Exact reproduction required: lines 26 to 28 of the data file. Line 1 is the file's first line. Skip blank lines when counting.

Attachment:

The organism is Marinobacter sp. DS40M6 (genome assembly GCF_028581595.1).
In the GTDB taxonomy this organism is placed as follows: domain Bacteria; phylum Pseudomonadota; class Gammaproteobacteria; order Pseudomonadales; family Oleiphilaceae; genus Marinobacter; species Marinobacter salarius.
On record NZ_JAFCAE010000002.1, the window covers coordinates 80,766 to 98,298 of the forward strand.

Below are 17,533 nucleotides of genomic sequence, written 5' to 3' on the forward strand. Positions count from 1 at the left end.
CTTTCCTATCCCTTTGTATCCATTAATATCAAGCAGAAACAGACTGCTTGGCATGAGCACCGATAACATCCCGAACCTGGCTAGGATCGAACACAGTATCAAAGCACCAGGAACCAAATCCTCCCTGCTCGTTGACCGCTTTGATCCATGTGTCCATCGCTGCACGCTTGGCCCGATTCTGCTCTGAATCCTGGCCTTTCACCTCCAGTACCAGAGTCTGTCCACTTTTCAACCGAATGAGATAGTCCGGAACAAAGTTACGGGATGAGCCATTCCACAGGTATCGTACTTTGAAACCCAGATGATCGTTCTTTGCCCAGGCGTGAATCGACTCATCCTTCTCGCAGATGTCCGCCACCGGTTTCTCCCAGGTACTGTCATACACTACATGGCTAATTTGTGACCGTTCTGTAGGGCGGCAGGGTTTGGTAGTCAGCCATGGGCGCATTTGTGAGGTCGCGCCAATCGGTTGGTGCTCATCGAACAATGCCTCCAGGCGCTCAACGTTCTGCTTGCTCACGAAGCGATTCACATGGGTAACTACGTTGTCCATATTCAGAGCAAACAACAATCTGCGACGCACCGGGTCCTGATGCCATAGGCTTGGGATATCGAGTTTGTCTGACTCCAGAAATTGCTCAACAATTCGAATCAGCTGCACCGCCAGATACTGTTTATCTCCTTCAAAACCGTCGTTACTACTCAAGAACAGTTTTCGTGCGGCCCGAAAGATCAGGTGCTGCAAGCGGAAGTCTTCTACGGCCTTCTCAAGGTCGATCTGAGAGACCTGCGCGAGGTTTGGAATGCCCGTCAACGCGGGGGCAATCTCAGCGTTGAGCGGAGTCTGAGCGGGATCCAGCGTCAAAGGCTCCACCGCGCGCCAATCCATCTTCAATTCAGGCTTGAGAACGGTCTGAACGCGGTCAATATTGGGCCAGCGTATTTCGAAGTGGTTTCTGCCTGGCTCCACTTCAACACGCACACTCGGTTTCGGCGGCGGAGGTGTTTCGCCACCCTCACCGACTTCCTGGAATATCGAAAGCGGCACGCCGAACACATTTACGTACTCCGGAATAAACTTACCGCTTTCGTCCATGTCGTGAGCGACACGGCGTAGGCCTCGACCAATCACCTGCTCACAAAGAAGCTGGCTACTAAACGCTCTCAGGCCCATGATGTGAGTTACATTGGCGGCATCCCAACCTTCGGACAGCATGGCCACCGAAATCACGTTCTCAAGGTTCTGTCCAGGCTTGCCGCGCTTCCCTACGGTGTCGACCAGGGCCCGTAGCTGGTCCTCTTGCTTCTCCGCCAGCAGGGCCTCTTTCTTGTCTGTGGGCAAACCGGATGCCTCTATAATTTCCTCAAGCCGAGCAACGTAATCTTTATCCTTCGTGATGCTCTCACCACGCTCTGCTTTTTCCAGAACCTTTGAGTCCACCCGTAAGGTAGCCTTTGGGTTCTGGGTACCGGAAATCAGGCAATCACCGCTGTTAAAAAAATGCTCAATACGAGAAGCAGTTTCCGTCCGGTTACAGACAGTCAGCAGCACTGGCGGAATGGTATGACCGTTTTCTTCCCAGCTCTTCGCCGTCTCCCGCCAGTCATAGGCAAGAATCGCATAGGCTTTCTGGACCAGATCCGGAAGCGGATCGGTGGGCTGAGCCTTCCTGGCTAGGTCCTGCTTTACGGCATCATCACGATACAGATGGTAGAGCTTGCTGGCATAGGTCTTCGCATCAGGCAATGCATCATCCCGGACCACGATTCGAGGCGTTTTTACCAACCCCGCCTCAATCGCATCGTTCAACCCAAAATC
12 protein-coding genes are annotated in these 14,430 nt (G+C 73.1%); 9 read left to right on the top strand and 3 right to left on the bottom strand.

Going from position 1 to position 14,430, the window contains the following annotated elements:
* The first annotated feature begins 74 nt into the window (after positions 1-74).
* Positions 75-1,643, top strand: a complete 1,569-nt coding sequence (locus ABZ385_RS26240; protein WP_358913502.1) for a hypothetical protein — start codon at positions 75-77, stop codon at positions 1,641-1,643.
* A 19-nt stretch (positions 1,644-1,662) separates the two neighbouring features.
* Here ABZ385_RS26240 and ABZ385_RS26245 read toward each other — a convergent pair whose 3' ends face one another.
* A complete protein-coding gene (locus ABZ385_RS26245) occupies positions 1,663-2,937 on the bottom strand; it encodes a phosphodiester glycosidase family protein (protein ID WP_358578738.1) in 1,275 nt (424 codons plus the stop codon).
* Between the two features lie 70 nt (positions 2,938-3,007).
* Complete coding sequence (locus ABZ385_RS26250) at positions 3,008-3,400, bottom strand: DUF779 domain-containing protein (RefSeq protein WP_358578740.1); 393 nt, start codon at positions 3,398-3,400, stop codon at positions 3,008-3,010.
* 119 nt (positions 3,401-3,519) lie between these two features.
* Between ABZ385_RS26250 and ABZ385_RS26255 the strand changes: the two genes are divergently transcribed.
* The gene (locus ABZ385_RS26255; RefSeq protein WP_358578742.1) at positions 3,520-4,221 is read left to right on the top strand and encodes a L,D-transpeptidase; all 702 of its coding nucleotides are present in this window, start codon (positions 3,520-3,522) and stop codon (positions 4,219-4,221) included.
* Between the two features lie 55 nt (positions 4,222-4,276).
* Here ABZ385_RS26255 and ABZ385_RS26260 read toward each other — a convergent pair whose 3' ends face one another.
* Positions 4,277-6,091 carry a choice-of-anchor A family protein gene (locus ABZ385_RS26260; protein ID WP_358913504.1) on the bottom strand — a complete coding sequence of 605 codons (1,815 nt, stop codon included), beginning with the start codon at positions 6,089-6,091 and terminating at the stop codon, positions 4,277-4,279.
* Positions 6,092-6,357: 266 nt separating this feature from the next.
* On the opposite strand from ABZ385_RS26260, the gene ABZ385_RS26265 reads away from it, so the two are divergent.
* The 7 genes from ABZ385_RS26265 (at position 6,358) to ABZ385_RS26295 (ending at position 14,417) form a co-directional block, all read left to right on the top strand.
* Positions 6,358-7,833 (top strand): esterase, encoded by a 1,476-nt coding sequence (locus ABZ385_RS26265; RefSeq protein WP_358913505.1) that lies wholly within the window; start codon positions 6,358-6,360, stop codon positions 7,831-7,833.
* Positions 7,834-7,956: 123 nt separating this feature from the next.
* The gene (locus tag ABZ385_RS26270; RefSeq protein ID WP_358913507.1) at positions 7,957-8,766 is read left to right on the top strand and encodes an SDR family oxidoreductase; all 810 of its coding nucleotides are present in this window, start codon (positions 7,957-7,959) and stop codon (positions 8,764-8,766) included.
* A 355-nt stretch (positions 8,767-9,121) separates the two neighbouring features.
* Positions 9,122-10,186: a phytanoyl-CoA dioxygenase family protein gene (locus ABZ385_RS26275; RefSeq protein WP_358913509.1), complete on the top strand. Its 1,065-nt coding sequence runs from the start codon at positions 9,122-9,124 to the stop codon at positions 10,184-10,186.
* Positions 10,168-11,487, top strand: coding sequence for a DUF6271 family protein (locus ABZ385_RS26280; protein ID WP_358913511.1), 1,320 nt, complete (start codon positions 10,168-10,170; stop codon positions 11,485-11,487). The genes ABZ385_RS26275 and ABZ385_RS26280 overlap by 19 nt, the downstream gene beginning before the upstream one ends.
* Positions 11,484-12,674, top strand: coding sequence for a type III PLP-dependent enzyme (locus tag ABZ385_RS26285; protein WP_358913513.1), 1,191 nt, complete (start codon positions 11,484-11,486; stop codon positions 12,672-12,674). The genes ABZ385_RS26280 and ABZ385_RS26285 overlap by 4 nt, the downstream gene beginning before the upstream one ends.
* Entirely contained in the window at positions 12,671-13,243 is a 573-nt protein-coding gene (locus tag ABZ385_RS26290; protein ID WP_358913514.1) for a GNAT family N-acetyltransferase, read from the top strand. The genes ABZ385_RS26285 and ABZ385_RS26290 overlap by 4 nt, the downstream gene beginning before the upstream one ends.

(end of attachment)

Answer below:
* The gene (locus tag ABZ385_RS26270; RefSeq protein ID WP_358913507.1) at positions 7,957-8,766 is read left to right on the top strand and encodes an SDR family oxidoreductase; all 810 of its coding nucleotides are present in this window, start codon (positions 7,957-7,959) and stop codon (positions 8,764-8,766) included.
* A 355-nt stretch (positions 8,767-9,121) separates the two neighbouring features.
* Positions 9,122-10,186: a phytanoyl-CoA dioxygenase family protein gene (locus ABZ385_RS26275; RefSeq protein WP_358913509.1), complete on the top strand. Its 1,065-nt coding sequence runs from the start codon at positions 9,122-9,124 to the stop codon at positions 10,184-10,186.